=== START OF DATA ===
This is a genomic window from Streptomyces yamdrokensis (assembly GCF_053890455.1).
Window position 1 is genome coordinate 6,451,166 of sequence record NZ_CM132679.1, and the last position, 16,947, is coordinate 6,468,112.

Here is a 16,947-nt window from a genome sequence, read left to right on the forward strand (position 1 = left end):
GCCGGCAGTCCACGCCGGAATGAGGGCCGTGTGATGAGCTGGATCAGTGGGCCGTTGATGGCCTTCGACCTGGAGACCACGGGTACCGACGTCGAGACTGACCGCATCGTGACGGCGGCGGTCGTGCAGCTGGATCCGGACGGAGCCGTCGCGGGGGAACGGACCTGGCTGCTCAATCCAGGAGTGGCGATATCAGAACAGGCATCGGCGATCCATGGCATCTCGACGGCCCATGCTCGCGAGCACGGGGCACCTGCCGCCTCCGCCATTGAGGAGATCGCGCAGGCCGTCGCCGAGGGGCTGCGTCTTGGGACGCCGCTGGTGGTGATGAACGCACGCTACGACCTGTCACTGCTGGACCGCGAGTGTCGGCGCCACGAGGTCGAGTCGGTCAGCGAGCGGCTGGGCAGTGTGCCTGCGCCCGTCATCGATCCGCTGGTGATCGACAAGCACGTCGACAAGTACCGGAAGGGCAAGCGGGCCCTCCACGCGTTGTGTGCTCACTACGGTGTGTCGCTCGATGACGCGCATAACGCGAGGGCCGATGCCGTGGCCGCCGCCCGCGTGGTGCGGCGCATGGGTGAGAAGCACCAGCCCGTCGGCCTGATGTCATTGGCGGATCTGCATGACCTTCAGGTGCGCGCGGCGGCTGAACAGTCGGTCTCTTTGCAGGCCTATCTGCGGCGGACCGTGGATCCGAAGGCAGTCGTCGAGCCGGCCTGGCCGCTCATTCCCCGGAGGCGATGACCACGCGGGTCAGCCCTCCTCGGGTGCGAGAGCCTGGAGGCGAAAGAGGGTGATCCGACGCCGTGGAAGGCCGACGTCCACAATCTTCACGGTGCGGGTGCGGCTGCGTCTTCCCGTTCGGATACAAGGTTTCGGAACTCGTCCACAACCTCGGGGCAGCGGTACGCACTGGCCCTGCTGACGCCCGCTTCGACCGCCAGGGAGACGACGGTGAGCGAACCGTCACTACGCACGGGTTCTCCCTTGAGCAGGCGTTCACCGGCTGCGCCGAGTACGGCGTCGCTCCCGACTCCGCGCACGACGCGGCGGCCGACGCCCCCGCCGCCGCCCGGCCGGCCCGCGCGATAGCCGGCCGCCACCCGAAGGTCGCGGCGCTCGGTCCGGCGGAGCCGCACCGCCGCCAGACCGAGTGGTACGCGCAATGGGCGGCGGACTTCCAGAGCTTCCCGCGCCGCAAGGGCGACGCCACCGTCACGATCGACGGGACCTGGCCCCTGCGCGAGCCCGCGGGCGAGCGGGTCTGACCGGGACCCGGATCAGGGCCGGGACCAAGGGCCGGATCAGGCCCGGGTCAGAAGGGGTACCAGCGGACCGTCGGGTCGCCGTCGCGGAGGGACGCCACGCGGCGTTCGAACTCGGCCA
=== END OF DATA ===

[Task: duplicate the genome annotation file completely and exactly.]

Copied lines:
This is a genomic window from Streptomyces yamdrokensis (assembly GCF_053890455.1).
Window position 1 is genome coordinate 6,451,166 of sequence record NZ_CM132679.1, and the last position, 16,947, is coordinate 6,468,112.

Here is a 16,947-nt window from a genome sequence, read left to right on the forward strand (position 1 = left end):
GCCGGCAGTCCACGCCGGAATGAGGGCCGTGTGATGAGCTGGATCAGTGGGCCGTTGATGGCCTTCGACCTGGAGACCACGGGTACCGACGTCGAGACTGACCGCATCGTGACGGCGGCGGTCGTGCAGCTGGATCCGGACGGAGCCGTCGCGGGGGAACGGACCTGGCTGCTCAATCCAGGAGTGGCGATATCAGAACAGGCATCGGCGATCCATGGCATCTCGACGGCCCATGCTCGCGAGCACGGGGCACCTGCCGCCTCCGCCATTGAGGAGATCGCGCAGGCCGTCGCCGAGGGGCTGCGTCTTGGGACGCCGCTGGTGGTGATGAACGCACGCTACGACCTGTCACTGCTGGACCGCGAGTGTCGGCGCCACGAGGTCGAGTCGGTCAGCGAGCGGCTGGGCAGTGTGCCTGCGCCCGTCATCGATCCGCTGGTGATCGACAAGCACGTCGACAAGTACCGGAAGGGCAAGCGGGCCCTCCACGCGTTGTGTGCTCACTACGGTGTGTCGCTCGATGACGCGCATAACGCGAGGGCCGATGCCGTGGCCGCCGCCCGCGTGGTGCGGCGCATGGGTGAGAAGCACCAGCCCGTCGGCCTGATGTCATTGGCGGATCTGCATGACCTTCAGGTGCGCGCGGCGGCTGAACAGTCGGTCTCTTTGCAGGCCTATCTGCGGCGGACCGTGGATCCGAAGGCAGTCGTCGAGCCGGCCTGGCCGCTCATTCCCCGGAGGCGATGACCACGCGGGTCAGCCCTCCTCGGGTGCGAGAGCCTGGAGGCGAAAGAGGGTGATCCGACGCCGTGGAAGGCCGACGTCCACAATCTTCACGGTGCGGGTGCGGCTGCGTCTTCCCGTTCGGATACAAGGTTTCGGAACTCGTCCACAACCTCGGGGCAGCGGTACGCACTGGCCCTGCTGACGCCCGCTTCGACCGCCAGGGAGACGACGGTGAGCGAACCGTCACTACGCACGGGTTCTCCCTTGAGCAGGCGTTCACCGGCTGCGCCGAGTACGGCGTCGCTCCCGACTCCGCGCACGACGCGGCGGCCGACGCCCCCGCCGCCGCCCGGCCGGCCCGCGCGATAGCCGGCCGCCACCCGAAGGTCGCGGCGCTCGGTCCGGCGGAGCCGCACCGCCGCCAGACCGAGTGGTACGCGCAATGGGCGGCGGACTTCCAGAGCTTCCCGCGCCGCAAGGGCGACGCCACCGTCACGATCGACGGGACCTGGCCCCTGCGCGAGCCCGCGGGCGAGCGGGTCTGACCGGGACCCGGATCAGGGCCGGGACCAAGGGCCGGATCAGGCCCGGGTCAGAAGGGGTACCAGCGGACCGTCGGGTCGCCGTCGCGGAGGGACGCCACGCGGCGTTCGAACTCGGCCA